Erythrocyte Alloimmunization and Autoimmunization among Blood Donors and Recipients visiting a Tertiary Care Hospital EC12-EC15
Dr. Daljit Kaur,
Consultant, Department of Transfusion Medicine, Max Superspeciality Hospital, Dehradun-248001, Uttarakhand, India.
Introduction: The ultimate aim of pretransfusion testing is the acceptable survival of donor red cells in recipient’s body and antibody detection plays a critical role in achieving the same. The cornerstone of antibody detection method is detecting an unexpected antibody as against the expected antibodies of ABO blood group system. Autoantibodies can also interfere with the detection of clinically significant alloantibodies.
Aim: To study the frequency of alloantibodies and autoantibodies in the healthy blood donors and patient population visiting our hospital.
Materials and Methods: The Column Agglutination Technology (CAT) was used for ABO RhD blood grouping, Direct Antiglobulin Test (DAT), Autocontrol (AC), Indirect Antiglobulin Test (IAT) and red cell antibody screening and the unexpected reactions in any of these tests were recorded for further evaluation. Ethylene Diamine Tetra Acetic Acid (EDTA) blood samples were used for all these tests for both blood donors and admitted patients. The CAT was exercised for the blood grouping (using ABDReverse Diluent cassettes) and antibody screening (using 0.8% Surgiscreen, Ortho Clinical Diagnostics Limited, USA and Low Ionic Strength Saline Ortho BLISS with AHG cassettes) on the automated immunohaematology platform Ortho AutoVue® Innova system (Ortho Clinical Diagnostics Limited, USA).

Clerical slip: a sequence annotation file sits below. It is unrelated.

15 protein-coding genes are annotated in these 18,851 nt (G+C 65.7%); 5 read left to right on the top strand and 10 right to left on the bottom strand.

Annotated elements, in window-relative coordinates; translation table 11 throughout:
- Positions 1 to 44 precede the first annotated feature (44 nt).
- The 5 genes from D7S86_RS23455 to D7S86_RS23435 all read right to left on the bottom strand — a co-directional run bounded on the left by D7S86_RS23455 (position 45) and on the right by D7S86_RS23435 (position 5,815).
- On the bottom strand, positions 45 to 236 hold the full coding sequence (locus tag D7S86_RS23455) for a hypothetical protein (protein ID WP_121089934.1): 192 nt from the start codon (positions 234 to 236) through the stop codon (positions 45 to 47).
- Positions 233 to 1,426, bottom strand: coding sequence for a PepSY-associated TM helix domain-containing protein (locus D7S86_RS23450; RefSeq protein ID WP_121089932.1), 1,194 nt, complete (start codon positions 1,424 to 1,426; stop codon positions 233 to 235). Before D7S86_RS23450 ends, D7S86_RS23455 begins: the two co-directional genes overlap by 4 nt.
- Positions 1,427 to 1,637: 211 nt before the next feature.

Results: Among all blood donors (n=6350), seven (0.11%) donors had showed unexpected reaction. Of these, four had positive antibody screen (three having naturally occuring antibodies 2=anti-M, 1=anti-Lea and 1=inconclusive) and the other three had positive DAT. Of all the patient samples (n=6136) screened for irregular red cell antibodies, four (0.06%) patients were found to have unexpected reaction revealing one (0.02%) with anti-M antibody and the other three (0.05%) had autoantibodies in their serum.
Conclusion: The combined prevalence for both blood donor and recipient population (n=12,486) was found to be 0.11% at our center. The alloimmunisation among patient population was found to be lower than many other studies worldwide as our hospital does not cater to multitransfused or transfusion dependant patients with haematological disorders and majorly elective surgery patients with no history of previous blood transfusions visit our hospital.